Not Your Father’s Turing Test

The trope of the invented being breaking loose from its bonds dates back at least to the medieval Jewish myth of the golem, if not to the Garden of Eden itself. In the Romantic period, Goethe’s poem “The Sorcerer’s Apprentice” and Mary Shelley’s Frankenstein were both cautionary tales of misbegotten creations. In a late 1800s children’s novel, Pinocchio yearns to be more than a puppet and achieves the transformation into a “real boy” when he develops a moral sense. In modern popular culture, the myriad stories of robots run amok are evidence of our fascination with the consequences of humans’ hubris in playing god. However, three recent novels diverge from the mainstream of a genre dominated by doomsday scenarios.Read More

Medical School

When Our Medical Students Learn Anatomy, They See a Person, Not a Specimen

Popular accounts of the Silent Mentor Program, in which anatomy students learn about their body donor’s life and family, are quick to mention how it has eased shortages of medical cadavers. But the effects of the program on medical education are much more profound: it enhances the humanity of clinicians and those they serve.Read More

Risk Management

Biosafety Needs to Redefine Itself as a Science

A recent executive order specifically notes that the Biden administration’s efforts should include “providing for research and investment in applied biosafety and biosecurity innovation.” This marks a rare opportunity to nail down a definition of biosafety so that it is established as more than a set of guidelines to be implemented.Read More

Regulating the Bioeconomy

Racing to Be First to Be Second

A new era in biology is already changing the ways in which food, fuel, and materials can be produced. It’s not hard to imagine neglected industrial hubs in the American heartland coming to life to produce biobased commodity chemicals from feedstocks grown on nearby farmland, creating jobs and reducing carbon emissions. Making this a reality will require a step change in how society approaches industry.Read More

An Age of Misinformation

Enhancing Trust in Science and Democracy

As the world negotiates unprecedented opportunities made possible by technological advances, it also confronts the interconnected crises of pandemic, war, and climate change. At the same time, misinformation and disinformation are distorting public deliberation and undermining trust in science as well as democracy itself, with consequences that are becoming increasingly stark.Read More

In Focus

Navigating a Polluted Information Ecosystem
  • Navigating a Polluted Information Ecosystem

    Fake newsmisinformation, and disinformation have become bywords for problematic online content. But these labels provide little understanding of the ways people create and share information. A new series from Issues explores how to navigate and improve today’s information ecosystems.


The Spring Issue

Spring 2023 ISSUES Cover

The Spring 2023 Issues looks at human experience and agency to explore how to navigate polluted ecosystems, how tacit knowledge is key to a safe bioeconomy, how disciplines are nurtured and defined, and much more.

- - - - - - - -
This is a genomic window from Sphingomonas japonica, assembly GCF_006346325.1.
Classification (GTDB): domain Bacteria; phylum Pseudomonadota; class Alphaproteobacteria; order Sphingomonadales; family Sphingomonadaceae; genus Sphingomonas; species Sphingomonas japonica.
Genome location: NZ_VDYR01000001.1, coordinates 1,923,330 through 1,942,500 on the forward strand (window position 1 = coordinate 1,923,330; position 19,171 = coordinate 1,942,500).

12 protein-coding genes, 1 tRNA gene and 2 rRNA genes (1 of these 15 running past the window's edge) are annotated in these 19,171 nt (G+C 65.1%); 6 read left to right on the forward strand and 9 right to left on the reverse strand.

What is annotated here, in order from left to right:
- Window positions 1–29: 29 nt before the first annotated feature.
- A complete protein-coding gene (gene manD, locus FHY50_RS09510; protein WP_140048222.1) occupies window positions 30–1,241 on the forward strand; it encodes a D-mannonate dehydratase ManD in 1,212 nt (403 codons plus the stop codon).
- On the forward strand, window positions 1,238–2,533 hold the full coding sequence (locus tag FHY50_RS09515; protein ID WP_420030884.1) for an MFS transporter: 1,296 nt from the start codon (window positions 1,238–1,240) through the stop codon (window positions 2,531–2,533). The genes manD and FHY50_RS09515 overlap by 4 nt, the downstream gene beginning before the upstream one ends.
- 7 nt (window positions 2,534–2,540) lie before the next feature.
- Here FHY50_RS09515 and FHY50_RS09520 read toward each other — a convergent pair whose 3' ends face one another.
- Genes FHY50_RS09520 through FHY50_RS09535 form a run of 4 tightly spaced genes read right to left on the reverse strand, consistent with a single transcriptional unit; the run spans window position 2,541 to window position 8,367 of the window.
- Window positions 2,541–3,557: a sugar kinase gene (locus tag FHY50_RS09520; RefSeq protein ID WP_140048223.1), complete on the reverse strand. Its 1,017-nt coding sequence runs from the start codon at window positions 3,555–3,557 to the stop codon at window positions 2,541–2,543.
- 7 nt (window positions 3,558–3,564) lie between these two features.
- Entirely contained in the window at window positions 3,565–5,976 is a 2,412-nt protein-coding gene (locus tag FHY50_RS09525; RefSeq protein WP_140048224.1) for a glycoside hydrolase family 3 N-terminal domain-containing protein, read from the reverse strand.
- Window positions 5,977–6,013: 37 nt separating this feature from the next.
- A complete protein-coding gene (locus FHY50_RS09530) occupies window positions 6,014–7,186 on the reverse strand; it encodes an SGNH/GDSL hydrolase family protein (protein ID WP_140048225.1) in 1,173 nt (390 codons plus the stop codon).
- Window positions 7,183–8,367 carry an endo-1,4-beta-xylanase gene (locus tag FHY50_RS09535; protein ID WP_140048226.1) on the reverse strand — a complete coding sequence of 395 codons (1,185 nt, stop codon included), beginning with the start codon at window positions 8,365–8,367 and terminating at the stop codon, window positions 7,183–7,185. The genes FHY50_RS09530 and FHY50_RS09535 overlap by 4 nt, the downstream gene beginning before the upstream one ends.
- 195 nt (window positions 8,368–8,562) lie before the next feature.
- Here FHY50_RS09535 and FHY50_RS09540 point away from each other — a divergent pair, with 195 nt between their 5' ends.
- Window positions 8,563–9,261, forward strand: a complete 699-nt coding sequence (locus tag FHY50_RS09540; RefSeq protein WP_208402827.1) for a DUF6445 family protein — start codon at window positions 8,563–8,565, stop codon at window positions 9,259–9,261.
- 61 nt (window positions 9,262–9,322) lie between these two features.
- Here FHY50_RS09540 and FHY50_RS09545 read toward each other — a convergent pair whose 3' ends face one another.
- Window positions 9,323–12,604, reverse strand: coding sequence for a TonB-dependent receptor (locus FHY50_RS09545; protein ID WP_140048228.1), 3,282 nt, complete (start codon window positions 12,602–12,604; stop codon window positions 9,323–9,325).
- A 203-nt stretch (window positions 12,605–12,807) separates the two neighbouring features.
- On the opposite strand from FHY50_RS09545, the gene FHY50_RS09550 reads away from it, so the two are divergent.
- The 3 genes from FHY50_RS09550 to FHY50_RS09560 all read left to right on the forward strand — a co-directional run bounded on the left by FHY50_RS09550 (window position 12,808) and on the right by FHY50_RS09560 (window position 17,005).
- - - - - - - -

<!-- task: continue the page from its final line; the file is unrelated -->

Join the Conversation

Social Media

Follow us on Twitter, Facebook, and LinkedIn.


Listen to The Ongoing Transformation for conversations with today’s most exciting thinkers.

See Episodes


Read responses to our published essays from experts around the world.

Read Forum

Attend Events

Connect with our dynamic community of experts and policy-makers.

See Events


In response to essays published in Issues, our readers weigh in on critical topics in policy related to science, technology, and society.

Online Exclusives

The ISSUES Interview

Tristan Harris

“The Complexity of Technology’s Consequences Is Going Up Exponentially, But Our Wisdom and Awareness Are Not.”

Tristan Harris, a technology ethicist and the cofounder of the Center for Humane Technology, talked with Issues editor Sara Frueh about the challenge of online misinformation, ways to govern artificial intelligence, and a vision of technology that strengthens democracy.Read More

National Science Foundation

Centering Societal Concerns at NSF

The National Science Foundation has been operating in a hybrid mode of use-inspired research and knowledge-based innovation for most of its history. Examining the new mandates of the CHIPS and Science Act, and their relationship to past experiments at the agency, reveals how NSF can center “ethical and societal considerations” as it reorients the scientific enterprise. Read More

Human Development

The Camouflaged Metaphysics of Embryos

In June 2022, the Supreme Court decided to leave decisions about abortion to states rather than the courts—in effect forcing legislators to take positions on when life is taken as beginning. Although the court’s decision makes seemingly scientific claims, there is a need for sound, consistent definitions—starting with the different stages of human development.Read More

Community Resilience

Disaster Response Must Help Protect LGBTQ+ Communities

LGBTQ+ people are disproportionately affected by disasters. But there are actions that the federal government and other organizations can take to become trusted resources and better serve LGBTQ+ populations during disasters.Read More


Creativity During COVID

cpnas creative responses archive

A Time Capsule of Creative Responses to the Pandemic

Creativity often flourishes in stressful times. A remarkable collection of creative responses from individuals, communities, organizations, and industries is now available to explore in a new archive.Read More

Browse our recent issues